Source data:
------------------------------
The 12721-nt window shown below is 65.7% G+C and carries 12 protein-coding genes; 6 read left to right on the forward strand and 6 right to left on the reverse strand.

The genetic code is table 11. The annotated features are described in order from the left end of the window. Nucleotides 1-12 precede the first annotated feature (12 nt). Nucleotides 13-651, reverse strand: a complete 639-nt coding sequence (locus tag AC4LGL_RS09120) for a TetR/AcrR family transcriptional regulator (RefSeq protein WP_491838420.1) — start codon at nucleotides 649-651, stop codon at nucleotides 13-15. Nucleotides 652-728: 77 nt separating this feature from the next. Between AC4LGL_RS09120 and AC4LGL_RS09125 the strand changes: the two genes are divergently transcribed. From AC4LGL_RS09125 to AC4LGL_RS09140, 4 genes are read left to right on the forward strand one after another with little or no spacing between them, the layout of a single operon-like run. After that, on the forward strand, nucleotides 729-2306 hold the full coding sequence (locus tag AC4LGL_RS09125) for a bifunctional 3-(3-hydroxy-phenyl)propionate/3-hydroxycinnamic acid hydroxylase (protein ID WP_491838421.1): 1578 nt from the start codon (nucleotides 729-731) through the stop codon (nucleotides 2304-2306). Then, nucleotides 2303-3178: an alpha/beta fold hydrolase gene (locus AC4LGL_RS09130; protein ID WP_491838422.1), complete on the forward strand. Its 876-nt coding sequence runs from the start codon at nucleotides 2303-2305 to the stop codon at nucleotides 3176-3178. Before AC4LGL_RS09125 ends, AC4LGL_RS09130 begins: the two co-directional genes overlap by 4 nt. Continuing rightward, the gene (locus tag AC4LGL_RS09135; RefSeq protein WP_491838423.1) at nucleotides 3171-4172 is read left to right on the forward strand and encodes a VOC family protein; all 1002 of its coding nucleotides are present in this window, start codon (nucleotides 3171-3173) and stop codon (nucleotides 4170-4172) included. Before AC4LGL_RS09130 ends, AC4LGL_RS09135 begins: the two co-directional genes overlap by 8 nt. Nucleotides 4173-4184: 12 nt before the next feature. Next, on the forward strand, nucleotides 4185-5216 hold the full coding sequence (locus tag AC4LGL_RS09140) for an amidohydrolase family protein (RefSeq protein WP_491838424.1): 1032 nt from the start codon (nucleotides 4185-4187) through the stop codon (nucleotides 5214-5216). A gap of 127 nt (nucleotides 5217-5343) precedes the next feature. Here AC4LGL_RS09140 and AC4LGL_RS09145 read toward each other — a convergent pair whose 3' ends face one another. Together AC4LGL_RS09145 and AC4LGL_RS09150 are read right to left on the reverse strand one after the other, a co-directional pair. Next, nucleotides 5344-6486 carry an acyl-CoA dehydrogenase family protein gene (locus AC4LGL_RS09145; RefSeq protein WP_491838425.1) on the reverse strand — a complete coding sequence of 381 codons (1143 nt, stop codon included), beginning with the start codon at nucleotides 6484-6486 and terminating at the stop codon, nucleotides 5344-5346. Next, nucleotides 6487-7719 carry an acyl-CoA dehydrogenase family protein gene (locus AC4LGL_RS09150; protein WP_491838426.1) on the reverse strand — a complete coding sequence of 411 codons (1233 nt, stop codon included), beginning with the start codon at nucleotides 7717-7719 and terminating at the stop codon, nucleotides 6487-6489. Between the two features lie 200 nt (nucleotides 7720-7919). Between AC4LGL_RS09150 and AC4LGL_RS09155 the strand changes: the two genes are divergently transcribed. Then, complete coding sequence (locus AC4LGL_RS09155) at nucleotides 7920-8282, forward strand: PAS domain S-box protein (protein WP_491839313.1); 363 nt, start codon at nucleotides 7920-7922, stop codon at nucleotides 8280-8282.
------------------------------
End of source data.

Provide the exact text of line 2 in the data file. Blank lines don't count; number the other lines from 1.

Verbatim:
The genetic code is table 11. The annotated features are described in order from the left end of the window. Nucleotides 1-12 precede the first annotated feature (12 nt). Nucleotides 13-651, reverse strand: a complete 639-nt coding sequence (locus tag AC4LGL_RS09120) for a TetR/AcrR family transcriptional regulator (RefSeq protein WP_491838420.1) — start codon at nucleotides 649-651, stop codon at nucleotides 13-15. Nucleotides 652-728: 77 nt separating this feature from the next. Between AC4LGL_RS09120 and AC4LGL_RS09125 the strand changes: the two genes are divergently transcribed. From AC4LGL_RS09125 to AC4LGL_RS09140, 4 genes are read left to right on the forward strand one after another with little or no spacing between them, the layout of a single operon-like run. After that, on the forward strand, nucleotides 729-2306 hold the full coding sequence (locus tag AC4LGL_RS09125) for a bifunctional 3-(3-hydroxy-phenyl)propionate/3-hydroxycinnamic acid hydroxylase (protein ID WP_491838421.1): 1578 nt from the start codon (nucleotides 729-731) through the stop codon (nucleotides 2304-2306). Then, nucleotides 2303-3178: an alpha/beta fold hydrolase gene (locus AC4LGL_RS09130; protein ID WP_491838422.1), complete on the forward strand. Its 876-nt coding sequence runs from the start codon at nucleotides 2303-2305 to the stop codon at nucleotides 3176-3178. Before AC4LGL_RS09125 ends, AC4LGL_RS09130 begins: the two co-directional genes overlap by 4 nt. Continuing rightward, the gene (locus tag AC4LGL_RS09135; RefSeq protein WP_491838423.1) at nucleotides 3171-4172 is read left to right on the forward strand and encodes a VOC family protein; all 1002 of its coding nucleotides are present in this window, start codon (nucleotides 3171-3173) and stop codon (nucleotides 4170-4172) included. Before AC4LGL_RS09130 ends, AC4LGL_RS09135 begins: the two co-directional genes overlap by 8 nt. Nucleotides 4173-4184: 12 nt before the next feature. Next, on the forward strand, nucleotides 4185-5216 hold the full coding sequence (locus tag AC4LGL_RS09140) for an amidohydrolase family protein (RefSeq protein WP_491838424.1): 1032 nt from the start codon (nucleotides 4185-4187) through the stop codon (nucleotides 5214-5216). A gap of 127 nt (nucleotides 5217-5343) precedes the next feature. Here AC4LGL_RS09140 and AC4LGL_RS09145 read toward each other — a convergent pair whose 3' ends face one another. Together AC4LGL_RS09145 and AC4LGL_RS09150 are read right to left on the reverse strand one after the other, a co-directional pair. Next, nucleotides 5344-6486 carry an acyl-CoA dehydrogenase family protein gene (locus AC4LGL_RS09145; RefSeq protein WP_491838425.1) on the reverse strand — a complete coding sequence of 381 codons (1143 nt, stop codon included), beginning with the start codon at nucleotides 6484-6486 and terminating at the stop codon, nucleotides 5344-5346. Next, nucleotides 6487-7719 carry an acyl-CoA dehydrogenase family protein gene (locus AC4LGL_RS09150; protein WP_491838426.1) on the reverse strand — a complete coding sequence of 411 codons (1233 nt, stop codon included), beginning with the start codon at nucleotides 7717-7719 and terminating at the stop codon, nucleotides 6487-6489. Between the two features lie 200 nt (nucleotides 7720-7919). Between AC4LGL_RS09150 and AC4LGL_RS09155 the strand changes: the two genes are divergently transcribed. Then, complete coding sequence (locus AC4LGL_RS09155) at nucleotides 7920-8282, forward strand: PAS domain S-box protein (protein WP_491839313.1); 363 nt, start codon at nucleotides 7920-7922, stop codon at nucleotides 8280-8282.